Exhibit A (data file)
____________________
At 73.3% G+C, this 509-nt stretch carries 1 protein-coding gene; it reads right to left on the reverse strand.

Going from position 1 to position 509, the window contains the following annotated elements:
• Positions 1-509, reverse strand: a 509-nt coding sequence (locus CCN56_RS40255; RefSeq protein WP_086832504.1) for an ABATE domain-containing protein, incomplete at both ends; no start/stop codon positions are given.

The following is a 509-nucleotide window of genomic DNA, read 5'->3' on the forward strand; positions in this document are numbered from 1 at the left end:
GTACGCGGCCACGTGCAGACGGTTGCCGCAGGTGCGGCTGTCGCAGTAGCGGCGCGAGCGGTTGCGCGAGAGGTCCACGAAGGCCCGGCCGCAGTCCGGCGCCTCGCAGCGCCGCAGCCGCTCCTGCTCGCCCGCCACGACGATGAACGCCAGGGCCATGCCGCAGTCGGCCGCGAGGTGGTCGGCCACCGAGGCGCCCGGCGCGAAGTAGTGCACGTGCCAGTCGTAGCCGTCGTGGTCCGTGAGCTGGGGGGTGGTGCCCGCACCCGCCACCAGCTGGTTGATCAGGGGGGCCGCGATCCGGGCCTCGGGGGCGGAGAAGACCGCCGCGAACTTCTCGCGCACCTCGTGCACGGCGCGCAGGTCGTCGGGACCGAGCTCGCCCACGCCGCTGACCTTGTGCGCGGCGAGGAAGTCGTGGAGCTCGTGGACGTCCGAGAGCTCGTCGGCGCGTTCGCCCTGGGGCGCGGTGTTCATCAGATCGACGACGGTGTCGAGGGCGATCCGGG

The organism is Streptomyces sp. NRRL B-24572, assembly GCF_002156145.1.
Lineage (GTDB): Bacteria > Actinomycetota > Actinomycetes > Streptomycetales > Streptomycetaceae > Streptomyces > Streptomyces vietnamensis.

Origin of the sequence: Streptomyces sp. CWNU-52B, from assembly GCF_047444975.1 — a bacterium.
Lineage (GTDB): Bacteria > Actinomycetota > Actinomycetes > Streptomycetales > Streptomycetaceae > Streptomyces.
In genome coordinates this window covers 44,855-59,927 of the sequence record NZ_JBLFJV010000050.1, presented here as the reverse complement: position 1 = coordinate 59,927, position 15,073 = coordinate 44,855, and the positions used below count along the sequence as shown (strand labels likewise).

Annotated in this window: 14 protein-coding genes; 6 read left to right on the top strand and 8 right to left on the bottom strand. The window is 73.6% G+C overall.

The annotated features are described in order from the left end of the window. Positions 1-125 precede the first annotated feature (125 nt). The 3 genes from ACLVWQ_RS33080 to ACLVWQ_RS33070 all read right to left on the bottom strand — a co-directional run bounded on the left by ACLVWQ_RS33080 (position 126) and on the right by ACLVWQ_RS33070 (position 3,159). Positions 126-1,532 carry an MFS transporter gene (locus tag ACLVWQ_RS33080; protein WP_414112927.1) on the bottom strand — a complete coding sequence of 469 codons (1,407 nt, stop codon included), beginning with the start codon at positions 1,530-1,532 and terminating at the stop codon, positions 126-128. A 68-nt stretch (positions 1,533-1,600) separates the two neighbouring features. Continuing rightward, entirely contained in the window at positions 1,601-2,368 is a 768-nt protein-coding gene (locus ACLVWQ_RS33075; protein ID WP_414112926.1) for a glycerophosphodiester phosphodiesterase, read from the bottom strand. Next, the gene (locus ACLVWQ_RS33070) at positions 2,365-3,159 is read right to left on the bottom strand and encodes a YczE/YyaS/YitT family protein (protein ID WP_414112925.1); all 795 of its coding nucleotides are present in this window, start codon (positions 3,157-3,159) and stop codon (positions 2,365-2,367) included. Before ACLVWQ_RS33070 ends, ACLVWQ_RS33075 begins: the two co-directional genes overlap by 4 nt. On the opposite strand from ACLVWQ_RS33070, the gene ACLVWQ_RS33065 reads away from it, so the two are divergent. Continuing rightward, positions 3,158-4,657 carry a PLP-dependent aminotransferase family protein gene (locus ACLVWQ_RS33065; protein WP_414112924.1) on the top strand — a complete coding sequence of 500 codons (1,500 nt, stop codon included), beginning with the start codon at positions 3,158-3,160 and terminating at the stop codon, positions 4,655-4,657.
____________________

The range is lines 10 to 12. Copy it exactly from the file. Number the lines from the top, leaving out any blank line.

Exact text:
In genome coordinates this window covers 44,855-59,927 of the sequence record NZ_JBLFJV010000050.1, presented here as the reverse complement: position 1 = coordinate 59,927, position 15,073 = coordinate 44,855, and the positions used below count along the sequence as shown (strand labels likewise).

Annotated in this window: 14 protein-coding genes; 6 read left to right on the top strand and 8 right to left on the bottom strand. The window is 73.6% G+C overall.

The annotated features are described in order from the left end of the window. Positions 1-125 precede the first annotated feature (125 nt). The 3 genes from ACLVWQ_RS33080 to ACLVWQ_RS33070 all read right to left on the bottom strand — a co-directional run bounded on the left by ACLVWQ_RS33080 (position 126) and on the right by ACLVWQ_RS33070 (position 3,159). Positions 126-1,532 carry an MFS transporter gene (locus tag ACLVWQ_RS33080; protein WP_414112927.1) on the bottom strand — a complete coding sequence of 469 codons (1,407 nt, stop codon included), beginning with the start codon at positions 1,530-1,532 and terminating at the stop codon, positions 126-128. A 68-nt stretch (positions 1,533-1,600) separates the two neighbouring features. Continuing rightward, entirely contained in the window at positions 1,601-2,368 is a 768-nt protein-coding gene (locus ACLVWQ_RS33075; protein ID WP_414112926.1) for a glycerophosphodiester phosphodiesterase, read from the bottom strand. Next, the gene (locus ACLVWQ_RS33070) at positions 2,365-3,159 is read right to left on the bottom strand and encodes a YczE/YyaS/YitT family protein (protein ID WP_414112925.1); all 795 of its coding nucleotides are present in this window, start codon (positions 3,157-3,159) and stop codon (positions 2,365-2,367) included. Before ACLVWQ_RS33070 ends, ACLVWQ_RS33075 begins: the two co-directional genes overlap by 4 nt. On the opposite strand from ACLVWQ_RS33070, the gene ACLVWQ_RS33065 reads away from it, so the two are divergent. Continuing rightward, positions 3,158-4,657 carry a PLP-dependent aminotransferase family protein gene (locus ACLVWQ_RS33065; protein WP_414112924.1) on the top strand — a complete coding sequence of 500 codons (1,500 nt, stop codon included), beginning with the start codon at positions 3,158-3,160 and terminating at the stop codon, positions 4,655-4,657.